Integrating Technology in the Second Language Classroom

Jean LeLoup & Bob Ponterio 
SUNY Cortland 
© 2017
       Image Editing


Using the crop tool to create a final image or print of a specific size

When you know in advance the exact dimensions needed for your end product (in a web page, PowerPoint, 4x6 prints, standard poster sizes, etc.), the crop tool allows you to set the size of the selection and to keep the proportions of height to width constant.

For example, here we have selected an area with a width of 6 inches and a height of 4 inches. Dragging any corner will modify both the width and height of the selection proportionally. Then you can also modify the image size proportionally, keeping the same relative width & height as required for your final product. You can also drag the selection to a new spot in the image or even rotate the rectangle to create a slanted effect.

In this case, the 4x6 format might be used to create a set of postcards that students could use in a writing assignment. Of course, you could also use this technique to prepare your own digital photos for printing if you want to make sure that they will fit exactly on a 4x6 print without anything being cut off.



Cutting out pieces

Adjusting exposure
Sometimes an image may be too light or too dark for our needs.  Ideally a photo should make use of the entire range of luminosity or brightness from black to white. This is also true in conventional photography. If an area of a photo is too light or too dark, it means that part of the contrast range is squeezed into too narrow a band.  There are several ways to illustrate this and to modify the way the image output will appear.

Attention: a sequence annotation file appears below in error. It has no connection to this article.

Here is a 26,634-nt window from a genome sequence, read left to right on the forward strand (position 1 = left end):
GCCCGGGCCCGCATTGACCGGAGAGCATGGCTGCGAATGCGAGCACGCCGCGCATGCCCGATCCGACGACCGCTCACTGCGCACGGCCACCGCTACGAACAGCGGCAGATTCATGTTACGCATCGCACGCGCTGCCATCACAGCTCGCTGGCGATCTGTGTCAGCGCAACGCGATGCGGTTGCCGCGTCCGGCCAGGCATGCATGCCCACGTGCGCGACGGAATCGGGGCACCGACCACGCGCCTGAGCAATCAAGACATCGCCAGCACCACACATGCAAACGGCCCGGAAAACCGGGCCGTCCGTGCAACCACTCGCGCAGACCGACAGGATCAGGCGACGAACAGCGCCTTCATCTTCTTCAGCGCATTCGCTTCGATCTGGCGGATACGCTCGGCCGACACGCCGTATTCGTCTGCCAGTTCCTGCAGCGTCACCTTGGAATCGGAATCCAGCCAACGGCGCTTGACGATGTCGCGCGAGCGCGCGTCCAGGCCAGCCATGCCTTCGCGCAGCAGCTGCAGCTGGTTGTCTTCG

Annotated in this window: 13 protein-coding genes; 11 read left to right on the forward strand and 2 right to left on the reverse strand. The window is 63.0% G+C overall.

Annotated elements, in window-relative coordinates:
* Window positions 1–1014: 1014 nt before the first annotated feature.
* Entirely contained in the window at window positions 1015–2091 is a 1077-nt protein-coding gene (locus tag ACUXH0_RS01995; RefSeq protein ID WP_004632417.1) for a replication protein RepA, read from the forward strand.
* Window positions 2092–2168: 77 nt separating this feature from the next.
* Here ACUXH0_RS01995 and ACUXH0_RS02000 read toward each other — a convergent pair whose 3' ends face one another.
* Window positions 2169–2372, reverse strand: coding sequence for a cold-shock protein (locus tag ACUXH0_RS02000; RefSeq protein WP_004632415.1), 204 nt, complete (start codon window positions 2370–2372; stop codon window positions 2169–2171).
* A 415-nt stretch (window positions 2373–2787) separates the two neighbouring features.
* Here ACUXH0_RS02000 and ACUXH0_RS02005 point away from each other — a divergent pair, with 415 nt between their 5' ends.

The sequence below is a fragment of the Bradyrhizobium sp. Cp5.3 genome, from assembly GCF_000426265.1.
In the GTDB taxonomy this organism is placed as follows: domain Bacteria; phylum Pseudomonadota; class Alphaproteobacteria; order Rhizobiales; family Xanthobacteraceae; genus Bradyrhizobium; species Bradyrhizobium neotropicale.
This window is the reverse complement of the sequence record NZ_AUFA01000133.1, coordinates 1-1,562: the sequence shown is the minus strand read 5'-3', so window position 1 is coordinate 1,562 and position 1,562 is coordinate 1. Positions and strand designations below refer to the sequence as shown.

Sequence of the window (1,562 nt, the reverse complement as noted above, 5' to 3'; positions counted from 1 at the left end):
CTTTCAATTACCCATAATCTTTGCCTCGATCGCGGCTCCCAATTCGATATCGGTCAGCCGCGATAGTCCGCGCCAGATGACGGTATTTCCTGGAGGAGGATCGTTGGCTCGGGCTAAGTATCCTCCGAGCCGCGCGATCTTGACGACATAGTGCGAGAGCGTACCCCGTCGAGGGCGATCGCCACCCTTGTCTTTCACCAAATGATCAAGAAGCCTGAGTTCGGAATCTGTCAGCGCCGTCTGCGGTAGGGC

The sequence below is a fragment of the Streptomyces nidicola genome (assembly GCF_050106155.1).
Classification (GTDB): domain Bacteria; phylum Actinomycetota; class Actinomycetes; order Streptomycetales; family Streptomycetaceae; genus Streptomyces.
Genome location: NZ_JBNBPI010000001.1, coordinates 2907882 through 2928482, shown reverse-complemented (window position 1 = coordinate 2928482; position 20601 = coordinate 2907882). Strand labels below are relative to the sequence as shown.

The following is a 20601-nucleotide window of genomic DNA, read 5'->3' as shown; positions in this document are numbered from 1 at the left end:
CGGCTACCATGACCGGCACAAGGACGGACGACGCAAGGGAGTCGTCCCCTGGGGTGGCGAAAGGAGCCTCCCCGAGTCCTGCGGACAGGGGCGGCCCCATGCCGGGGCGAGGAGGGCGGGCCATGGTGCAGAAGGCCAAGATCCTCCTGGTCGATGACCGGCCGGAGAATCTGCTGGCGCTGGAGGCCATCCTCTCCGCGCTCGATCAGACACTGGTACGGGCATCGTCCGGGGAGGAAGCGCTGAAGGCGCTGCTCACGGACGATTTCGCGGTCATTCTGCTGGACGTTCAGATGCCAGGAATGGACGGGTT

We will try to lighten the sidewalk in the ph-door.jpg image at the right.  First save a local copy and load it into Photoshop.


Choose the menu item Enhance / Adjust Lighting / Levels in Photoshop Elements (Image / Adjust / Levels... in Photoshop CE) to work with the histogram for the image.

A histogram is a graphical representation of the distribution of colors by order of brightness from black to white. The dark part of the image is mostly in the leftmost peak on the graph.  The input levels are the values that will be displayed as black (0 - the black triangle), white (255 - the white triangle), and the midpoint between them (1.00 - the gray triangle).  To change these values we will slide the triangles by dragging them with the mouse.


Putting it all together

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